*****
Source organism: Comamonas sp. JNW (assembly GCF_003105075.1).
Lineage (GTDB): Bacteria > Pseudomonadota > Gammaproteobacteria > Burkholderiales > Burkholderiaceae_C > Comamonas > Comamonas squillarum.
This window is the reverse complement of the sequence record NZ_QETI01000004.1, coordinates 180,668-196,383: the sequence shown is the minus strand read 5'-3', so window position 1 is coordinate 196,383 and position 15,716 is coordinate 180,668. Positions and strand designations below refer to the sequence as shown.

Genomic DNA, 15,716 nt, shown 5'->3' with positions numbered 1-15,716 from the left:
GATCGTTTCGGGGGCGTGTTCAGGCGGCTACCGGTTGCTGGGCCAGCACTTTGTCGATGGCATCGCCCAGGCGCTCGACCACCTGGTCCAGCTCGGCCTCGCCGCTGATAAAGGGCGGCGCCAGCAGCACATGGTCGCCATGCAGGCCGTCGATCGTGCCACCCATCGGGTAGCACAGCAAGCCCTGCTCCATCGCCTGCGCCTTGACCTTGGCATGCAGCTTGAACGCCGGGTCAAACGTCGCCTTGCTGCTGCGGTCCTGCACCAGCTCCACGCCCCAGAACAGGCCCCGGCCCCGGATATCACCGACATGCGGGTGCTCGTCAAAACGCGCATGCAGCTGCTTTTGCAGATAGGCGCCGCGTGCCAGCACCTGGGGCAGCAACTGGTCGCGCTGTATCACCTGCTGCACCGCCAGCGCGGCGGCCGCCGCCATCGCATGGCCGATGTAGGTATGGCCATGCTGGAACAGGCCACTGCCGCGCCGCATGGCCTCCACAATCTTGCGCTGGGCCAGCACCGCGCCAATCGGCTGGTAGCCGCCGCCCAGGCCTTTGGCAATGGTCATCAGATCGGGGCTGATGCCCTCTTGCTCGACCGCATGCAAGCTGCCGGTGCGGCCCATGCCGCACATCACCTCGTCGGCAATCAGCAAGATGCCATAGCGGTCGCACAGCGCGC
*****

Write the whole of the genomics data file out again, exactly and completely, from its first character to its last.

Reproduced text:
Source organism: Comamonas sp. JNW (assembly GCF_003105075.1).
Lineage (GTDB): Bacteria > Pseudomonadota > Gammaproteobacteria > Burkholderiales > Burkholderiaceae_C > Comamonas > Comamonas squillarum.
This window is the reverse complement of the sequence record NZ_QETI01000004.1, coordinates 180,668-196,383: the sequence shown is the minus strand read 5'-3', so window position 1 is coordinate 196,383 and position 15,716 is coordinate 180,668. Positions and strand designations below refer to the sequence as shown.

Genomic DNA, 15,716 nt, shown 5'->3' with positions numbered 1-15,716 from the left:
GATCGTTTCGGGGGCGTGTTCAGGCGGCTACCGGTTGCTGGGCCAGCACTTTGTCGATGGCATCGCCCAGGCGCTCGACCACCTGGTCCAGCTCGGCCTCGCCGCTGATAAAGGGCGGCGCCAGCAGCACATGGTCGCCATGCAGGCCGTCGATCGTGCCACCCATCGGGTAGCACAGCAAGCCCTGCTCCATCGCCTGCGCCTTGACCTTGGCATGCAGCTTGAACGCCGGGTCAAACGTCGCCTTGCTGCTGCGGTCCTGCACCAGCTCCACGCCCCAGAACAGGCCCCGGCCCCGGATATCACCGACATGCGGGTGCTCGTCAAAACGCGCATGCAGCTGCTTTTGCAGATAGGCGCCGCGTGCCAGCACCTGGGGCAGCAACTGGTCGCGCTGTATCACCTGCTGCACCGCCAGCGCGGCGGCCGCCGCCATCGCATGGCCGATGTAGGTATGGCCATGCTGGAACAGGCCACTGCCGCGCCGCATGGCCTCCACAATCTTGCGCTGGGCCAGCACCGCGCCAATCGGCTGGTAGCCGCCGCCCAGGCCTTTGGCAATGGTCATCAGATCGGGGCTGATGCCCTCTTGCTCGACCGCATGCAAGCTGCCGGTGCGGCCCATGCCGCACATCACCTCGTCGGCAATCAGCAAGATGCCATAGCGGTCGCACAGCGCGC